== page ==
The management of diabetes poses challenges at all levels, from affected individuals to society as a whole. Microvascular complications of diabetes have been attributed to poor glycemic control since the Joslin era. This hypothesis was confirmed for patients with type 1 diabetes mellitus by the results of the Diabetes Control and Complications Trial1 and for patients with type 2 diabetes mellitus by the UK Prospective Diabetes Study.2,3 The findings of these trials led to an increasing emphasis on tight glucose control for all persons with diabetes.4 The initial glycemic measure proposed by the Diabetes Quality Improvement Project was a glycohemoglobin concentration of less than 9.5% (subsequently decreased to 9.0%). However, by the middle late 2000s, the goal had become less than 7.0%,4 even though major trials testing this level of glucose control were still ongoing. In contrast, the potential consequences of overtreatment received short shrift, particularly in patients with type 2 diabetes, in whom hypoglycemia was thought to be relatively uncommon.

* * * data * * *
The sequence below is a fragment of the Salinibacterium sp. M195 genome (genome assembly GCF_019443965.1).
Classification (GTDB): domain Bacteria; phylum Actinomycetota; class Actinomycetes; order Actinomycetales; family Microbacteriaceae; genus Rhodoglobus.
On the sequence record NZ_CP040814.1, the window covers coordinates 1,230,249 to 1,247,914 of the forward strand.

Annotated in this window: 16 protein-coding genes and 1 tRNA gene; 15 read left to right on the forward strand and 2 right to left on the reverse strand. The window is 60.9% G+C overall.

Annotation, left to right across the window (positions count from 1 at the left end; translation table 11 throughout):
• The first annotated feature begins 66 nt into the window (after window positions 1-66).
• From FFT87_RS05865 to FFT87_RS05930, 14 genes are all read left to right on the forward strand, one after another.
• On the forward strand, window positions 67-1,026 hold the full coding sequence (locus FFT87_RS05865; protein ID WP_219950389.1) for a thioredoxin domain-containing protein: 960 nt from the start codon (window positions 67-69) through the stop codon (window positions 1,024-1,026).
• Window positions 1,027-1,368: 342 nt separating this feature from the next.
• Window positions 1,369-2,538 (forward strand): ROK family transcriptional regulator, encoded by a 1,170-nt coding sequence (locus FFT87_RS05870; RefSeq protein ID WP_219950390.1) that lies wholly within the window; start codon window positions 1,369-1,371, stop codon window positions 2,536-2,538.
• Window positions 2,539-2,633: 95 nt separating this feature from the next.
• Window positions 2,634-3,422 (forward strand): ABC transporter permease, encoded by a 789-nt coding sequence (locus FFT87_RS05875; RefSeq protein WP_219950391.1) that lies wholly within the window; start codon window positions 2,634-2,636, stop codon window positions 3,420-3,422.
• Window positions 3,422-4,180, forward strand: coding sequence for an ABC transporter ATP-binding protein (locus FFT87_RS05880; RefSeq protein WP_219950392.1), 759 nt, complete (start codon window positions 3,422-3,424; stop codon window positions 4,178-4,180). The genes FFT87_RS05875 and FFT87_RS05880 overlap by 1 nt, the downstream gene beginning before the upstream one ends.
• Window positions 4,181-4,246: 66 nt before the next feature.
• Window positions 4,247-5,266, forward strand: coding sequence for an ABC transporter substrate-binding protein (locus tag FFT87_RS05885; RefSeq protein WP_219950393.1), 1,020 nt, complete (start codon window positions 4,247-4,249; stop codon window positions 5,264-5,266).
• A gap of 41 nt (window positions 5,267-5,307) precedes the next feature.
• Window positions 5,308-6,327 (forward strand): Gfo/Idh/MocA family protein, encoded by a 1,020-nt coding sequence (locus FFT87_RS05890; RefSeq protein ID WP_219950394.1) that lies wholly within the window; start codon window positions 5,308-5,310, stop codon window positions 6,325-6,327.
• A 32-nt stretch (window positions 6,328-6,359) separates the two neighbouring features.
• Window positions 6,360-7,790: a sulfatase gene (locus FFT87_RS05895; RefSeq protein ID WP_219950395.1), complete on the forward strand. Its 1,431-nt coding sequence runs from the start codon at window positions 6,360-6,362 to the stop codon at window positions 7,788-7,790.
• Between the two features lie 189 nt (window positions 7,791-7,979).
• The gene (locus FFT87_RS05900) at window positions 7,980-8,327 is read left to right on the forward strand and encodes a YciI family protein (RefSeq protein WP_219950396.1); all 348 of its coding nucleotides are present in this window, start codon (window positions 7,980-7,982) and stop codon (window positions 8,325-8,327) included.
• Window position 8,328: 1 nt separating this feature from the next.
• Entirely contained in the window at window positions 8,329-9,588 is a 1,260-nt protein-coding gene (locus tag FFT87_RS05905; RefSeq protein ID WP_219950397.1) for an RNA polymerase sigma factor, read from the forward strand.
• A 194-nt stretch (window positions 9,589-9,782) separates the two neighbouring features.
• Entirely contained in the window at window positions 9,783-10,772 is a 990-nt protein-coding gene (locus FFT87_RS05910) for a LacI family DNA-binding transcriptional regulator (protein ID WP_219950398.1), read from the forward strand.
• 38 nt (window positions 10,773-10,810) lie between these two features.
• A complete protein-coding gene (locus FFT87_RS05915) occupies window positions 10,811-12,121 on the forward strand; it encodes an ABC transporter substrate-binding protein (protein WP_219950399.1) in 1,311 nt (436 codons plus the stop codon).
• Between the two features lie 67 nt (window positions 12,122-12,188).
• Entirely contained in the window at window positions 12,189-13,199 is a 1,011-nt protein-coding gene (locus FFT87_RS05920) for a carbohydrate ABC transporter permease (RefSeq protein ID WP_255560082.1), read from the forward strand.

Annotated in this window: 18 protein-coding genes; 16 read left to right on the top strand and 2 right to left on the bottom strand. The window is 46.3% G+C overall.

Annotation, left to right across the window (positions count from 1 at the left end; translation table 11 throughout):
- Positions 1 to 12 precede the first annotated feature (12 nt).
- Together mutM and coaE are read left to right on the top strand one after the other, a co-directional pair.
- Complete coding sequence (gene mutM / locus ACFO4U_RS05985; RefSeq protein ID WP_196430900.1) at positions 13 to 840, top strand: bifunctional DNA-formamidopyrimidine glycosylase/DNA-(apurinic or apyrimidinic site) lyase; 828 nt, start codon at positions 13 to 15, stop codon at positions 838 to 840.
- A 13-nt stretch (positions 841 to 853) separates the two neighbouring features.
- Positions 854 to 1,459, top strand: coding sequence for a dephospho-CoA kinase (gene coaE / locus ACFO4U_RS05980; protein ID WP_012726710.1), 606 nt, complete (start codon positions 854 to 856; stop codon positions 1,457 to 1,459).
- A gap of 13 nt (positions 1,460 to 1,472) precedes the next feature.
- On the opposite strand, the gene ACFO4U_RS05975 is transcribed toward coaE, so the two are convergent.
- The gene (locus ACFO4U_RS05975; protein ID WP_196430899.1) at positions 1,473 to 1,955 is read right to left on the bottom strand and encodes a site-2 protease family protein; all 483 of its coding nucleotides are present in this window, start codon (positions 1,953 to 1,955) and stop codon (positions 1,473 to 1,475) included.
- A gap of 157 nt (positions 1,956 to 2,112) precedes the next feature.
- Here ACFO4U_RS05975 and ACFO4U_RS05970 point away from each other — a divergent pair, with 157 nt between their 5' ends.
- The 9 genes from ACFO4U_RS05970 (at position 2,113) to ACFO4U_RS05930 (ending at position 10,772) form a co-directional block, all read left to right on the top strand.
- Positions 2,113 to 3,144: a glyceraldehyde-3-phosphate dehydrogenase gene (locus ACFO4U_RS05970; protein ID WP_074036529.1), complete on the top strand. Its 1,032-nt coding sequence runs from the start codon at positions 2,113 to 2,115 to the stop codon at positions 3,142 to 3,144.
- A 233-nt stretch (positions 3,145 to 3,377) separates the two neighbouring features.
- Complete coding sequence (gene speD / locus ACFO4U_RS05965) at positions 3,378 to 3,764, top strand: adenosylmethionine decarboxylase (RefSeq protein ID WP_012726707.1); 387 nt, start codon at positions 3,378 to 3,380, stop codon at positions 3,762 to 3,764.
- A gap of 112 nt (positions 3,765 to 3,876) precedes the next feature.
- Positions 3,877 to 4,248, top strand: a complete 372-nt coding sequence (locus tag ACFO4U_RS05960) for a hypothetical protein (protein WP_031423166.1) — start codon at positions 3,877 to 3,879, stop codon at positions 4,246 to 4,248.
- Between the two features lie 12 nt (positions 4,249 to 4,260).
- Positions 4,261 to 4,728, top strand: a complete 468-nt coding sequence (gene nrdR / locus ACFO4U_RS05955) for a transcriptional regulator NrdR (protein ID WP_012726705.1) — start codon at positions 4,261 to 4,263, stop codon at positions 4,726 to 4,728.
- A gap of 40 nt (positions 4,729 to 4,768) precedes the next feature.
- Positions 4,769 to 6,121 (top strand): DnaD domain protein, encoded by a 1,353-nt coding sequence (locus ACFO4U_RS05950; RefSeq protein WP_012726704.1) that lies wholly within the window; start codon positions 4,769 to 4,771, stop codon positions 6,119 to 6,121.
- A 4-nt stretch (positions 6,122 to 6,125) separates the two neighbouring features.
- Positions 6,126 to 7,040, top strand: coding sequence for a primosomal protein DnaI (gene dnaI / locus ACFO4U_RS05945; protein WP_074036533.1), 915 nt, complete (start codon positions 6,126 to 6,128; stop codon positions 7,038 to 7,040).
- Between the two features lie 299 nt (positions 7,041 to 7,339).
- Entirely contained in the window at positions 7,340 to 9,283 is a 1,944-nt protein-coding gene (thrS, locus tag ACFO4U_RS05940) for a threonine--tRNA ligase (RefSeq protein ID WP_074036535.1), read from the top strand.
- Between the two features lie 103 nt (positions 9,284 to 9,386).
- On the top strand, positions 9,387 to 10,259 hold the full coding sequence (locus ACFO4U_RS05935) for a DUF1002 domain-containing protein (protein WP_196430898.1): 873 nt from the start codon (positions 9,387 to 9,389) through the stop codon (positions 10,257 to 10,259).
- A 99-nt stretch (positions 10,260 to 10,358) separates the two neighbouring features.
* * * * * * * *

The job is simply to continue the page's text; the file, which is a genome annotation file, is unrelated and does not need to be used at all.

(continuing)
Pogach L, Aron D. The Other Side of Quality Improvement in Diabetes for Seniors: A Proposal for an Overtreatment Glycemic Measure. Arch Intern Med. 2012;172(19):1510–1512. doi:10.1001/archinternmed.2012.4392
Customize your JAMA Network experience by selecting one or more topics from the list below.
Create a personal account or sign in to: